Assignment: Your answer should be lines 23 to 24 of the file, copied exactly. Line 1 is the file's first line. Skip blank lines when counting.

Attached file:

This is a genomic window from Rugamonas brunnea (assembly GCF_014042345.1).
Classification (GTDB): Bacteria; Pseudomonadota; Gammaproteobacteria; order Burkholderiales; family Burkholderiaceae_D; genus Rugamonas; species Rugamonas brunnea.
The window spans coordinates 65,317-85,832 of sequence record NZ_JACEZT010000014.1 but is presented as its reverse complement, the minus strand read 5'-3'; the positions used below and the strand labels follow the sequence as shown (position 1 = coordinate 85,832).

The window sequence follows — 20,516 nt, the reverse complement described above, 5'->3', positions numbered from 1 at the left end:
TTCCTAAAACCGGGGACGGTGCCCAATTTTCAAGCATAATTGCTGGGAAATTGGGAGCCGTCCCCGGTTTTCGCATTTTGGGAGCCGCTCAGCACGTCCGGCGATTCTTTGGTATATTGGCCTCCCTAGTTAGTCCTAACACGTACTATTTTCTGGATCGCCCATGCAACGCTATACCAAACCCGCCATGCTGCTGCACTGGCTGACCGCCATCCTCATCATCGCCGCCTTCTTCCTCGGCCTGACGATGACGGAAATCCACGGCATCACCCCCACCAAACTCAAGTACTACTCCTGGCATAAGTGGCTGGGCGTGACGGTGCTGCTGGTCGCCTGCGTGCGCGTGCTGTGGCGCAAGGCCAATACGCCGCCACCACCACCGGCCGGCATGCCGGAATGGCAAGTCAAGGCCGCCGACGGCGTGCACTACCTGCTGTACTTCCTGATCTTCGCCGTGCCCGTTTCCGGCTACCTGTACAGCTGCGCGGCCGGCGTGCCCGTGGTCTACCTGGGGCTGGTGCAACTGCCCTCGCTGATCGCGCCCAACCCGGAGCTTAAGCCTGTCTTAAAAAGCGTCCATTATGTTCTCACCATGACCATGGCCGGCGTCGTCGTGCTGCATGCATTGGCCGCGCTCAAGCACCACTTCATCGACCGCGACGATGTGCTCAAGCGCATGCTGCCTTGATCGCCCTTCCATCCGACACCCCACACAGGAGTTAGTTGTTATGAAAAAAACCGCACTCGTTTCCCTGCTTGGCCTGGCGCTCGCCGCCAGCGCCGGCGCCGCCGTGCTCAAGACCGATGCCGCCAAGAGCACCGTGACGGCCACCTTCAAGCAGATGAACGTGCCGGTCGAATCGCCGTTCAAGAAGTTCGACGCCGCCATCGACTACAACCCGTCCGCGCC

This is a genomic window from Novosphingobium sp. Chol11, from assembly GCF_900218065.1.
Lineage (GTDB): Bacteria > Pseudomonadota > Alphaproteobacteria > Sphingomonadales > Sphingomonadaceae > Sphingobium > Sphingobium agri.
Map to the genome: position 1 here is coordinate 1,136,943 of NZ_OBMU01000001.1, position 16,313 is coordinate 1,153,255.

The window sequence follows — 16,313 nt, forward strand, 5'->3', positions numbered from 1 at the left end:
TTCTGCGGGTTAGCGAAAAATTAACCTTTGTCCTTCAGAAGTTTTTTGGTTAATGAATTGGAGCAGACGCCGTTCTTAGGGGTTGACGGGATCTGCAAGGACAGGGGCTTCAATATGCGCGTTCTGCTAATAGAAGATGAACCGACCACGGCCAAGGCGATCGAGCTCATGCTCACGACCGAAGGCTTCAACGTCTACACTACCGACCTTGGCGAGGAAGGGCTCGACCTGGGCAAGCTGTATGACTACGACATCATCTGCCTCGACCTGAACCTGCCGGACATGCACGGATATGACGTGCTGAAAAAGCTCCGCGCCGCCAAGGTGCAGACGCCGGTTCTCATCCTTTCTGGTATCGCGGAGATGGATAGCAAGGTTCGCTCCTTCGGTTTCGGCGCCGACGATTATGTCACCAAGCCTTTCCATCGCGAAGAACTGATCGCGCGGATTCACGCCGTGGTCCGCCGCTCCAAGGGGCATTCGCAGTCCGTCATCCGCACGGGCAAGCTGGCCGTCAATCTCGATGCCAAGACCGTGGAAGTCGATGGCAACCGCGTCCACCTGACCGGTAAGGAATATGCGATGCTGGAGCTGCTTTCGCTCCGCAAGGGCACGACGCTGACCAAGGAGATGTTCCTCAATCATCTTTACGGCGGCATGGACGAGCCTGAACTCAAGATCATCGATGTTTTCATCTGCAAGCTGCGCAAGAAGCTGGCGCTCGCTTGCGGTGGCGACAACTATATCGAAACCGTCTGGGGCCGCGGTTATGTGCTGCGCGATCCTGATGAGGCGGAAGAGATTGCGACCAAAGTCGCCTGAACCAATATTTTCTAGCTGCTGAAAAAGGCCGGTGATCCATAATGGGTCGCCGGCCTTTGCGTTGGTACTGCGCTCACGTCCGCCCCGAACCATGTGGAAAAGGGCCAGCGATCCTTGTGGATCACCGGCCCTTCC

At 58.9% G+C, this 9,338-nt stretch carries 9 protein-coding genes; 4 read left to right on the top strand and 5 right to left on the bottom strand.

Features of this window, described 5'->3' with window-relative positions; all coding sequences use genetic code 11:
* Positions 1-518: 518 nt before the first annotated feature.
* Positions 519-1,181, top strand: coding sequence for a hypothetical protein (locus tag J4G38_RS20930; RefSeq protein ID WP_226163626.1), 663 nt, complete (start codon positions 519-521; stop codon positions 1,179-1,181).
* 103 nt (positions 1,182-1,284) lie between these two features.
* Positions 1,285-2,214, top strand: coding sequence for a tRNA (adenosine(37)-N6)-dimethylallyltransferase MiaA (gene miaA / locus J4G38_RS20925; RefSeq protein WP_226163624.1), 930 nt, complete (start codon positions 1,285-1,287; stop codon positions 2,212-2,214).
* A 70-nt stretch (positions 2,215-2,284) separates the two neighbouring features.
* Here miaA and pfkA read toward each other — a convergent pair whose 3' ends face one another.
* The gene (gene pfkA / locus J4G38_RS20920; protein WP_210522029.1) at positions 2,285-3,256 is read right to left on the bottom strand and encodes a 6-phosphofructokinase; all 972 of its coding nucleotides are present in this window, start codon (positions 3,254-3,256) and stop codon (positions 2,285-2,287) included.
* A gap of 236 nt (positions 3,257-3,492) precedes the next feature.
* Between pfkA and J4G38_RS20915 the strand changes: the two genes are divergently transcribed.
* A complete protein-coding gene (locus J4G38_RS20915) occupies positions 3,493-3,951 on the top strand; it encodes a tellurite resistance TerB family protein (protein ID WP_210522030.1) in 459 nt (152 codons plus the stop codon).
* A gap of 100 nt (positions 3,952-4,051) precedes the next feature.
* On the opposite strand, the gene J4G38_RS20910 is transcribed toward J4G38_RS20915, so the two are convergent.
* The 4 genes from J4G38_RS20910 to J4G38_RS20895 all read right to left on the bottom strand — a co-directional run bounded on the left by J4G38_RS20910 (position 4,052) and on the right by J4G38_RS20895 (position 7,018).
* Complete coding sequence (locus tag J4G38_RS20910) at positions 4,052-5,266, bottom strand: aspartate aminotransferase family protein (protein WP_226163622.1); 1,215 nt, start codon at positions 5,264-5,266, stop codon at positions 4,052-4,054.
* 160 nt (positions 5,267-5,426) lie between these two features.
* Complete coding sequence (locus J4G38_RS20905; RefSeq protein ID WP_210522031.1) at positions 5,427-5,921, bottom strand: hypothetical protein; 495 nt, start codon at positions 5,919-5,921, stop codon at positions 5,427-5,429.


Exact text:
* A gap of 100 nt (positions 3,952-4,051) precedes the next feature.
* On the opposite strand, the gene J4G38_RS20910 is transcribed toward J4G38_RS20915, so the two are convergent.